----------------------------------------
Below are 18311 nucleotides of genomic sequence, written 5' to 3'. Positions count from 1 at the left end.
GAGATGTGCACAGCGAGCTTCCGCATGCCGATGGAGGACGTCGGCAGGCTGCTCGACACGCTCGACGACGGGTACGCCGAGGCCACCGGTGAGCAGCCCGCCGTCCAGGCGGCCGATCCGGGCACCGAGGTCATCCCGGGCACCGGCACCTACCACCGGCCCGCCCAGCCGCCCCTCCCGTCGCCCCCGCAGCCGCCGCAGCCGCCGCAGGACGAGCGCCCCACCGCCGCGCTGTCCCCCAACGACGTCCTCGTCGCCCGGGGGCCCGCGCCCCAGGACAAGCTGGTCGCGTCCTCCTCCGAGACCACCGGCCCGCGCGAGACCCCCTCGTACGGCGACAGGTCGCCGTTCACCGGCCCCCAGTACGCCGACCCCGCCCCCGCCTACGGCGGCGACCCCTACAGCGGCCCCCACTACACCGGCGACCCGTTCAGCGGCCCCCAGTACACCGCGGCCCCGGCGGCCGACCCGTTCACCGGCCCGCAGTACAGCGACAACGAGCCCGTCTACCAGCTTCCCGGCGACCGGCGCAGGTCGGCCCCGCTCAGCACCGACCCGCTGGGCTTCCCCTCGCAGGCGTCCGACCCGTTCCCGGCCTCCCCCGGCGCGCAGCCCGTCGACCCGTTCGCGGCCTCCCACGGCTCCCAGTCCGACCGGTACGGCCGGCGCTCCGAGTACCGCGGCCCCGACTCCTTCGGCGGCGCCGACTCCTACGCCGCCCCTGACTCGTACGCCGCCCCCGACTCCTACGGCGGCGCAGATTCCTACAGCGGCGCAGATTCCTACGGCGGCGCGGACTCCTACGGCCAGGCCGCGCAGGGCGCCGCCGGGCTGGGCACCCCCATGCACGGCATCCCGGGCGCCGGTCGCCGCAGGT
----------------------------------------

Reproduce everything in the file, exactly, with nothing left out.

Below are 18311 nucleotides of genomic sequence, written 5' to 3'. Positions count from 1 at the left end.
GAGATGTGCACAGCGAGCTTCCGCATGCCGATGGAGGACGTCGGCAGGCTGCTCGACACGCTCGACGACGGGTACGCCGAGGCCACCGGTGAGCAGCCCGCCGTCCAGGCGGCCGATCCGGGCACCGAGGTCATCCCGGGCACCGGCACCTACCACCGGCCCGCCCAGCCGCCCCTCCCGTCGCCCCCGCAGCCGCCGCAGCCGCCGCAGGACGAGCGCCCCACCGCCGCGCTGTCCCCCAACGACGTCCTCGTCGCCCGGGGGCCCGCGCCCCAGGACAAGCTGGTCGCGTCCTCCTCCGAGACCACCGGCCCGCGCGAGACCCCCTCGTACGGCGACAGGTCGCCGTTCACCGGCCCCCAGTACGCCGACCCCGCCCCCGCCTACGGCGGCGACCCCTACAGCGGCCCCCACTACACCGGCGACCCGTTCAGCGGCCCCCAGTACACCGCGGCCCCGGCGGCCGACCCGTTCACCGGCCCGCAGTACAGCGACAACGAGCCCGTCTACCAGCTTCCCGGCGACCGGCGCAGGTCGGCCCCGCTCAGCACCGACCCGCTGGGCTTCCCCTCGCAGGCGTCCGACCCGTTCCCGGCCTCCCCCGGCGCGCAGCCCGTCGACCCGTTCGCGGCCTCCCACGGCTCCCAGTCCGACCGGTACGGCCGGCGCTCCGAGTACCGCGGCCCCGACTCCTTCGGCGGCGCCGACTCCTACGCCGCCCCTGACTCGTACGCCGCCCCCGACTCCTACGGCGGCGCAGATTCCTACAGCGGCGCAGATTCCTACGGCGGCGCGGACTCCTACGGCCAGGCCGCGCAGGGCGCCGCCGGGCTGGGCACCCCCATGCACGGCATCCCGGGCGCCGGTCGCCGCAGGT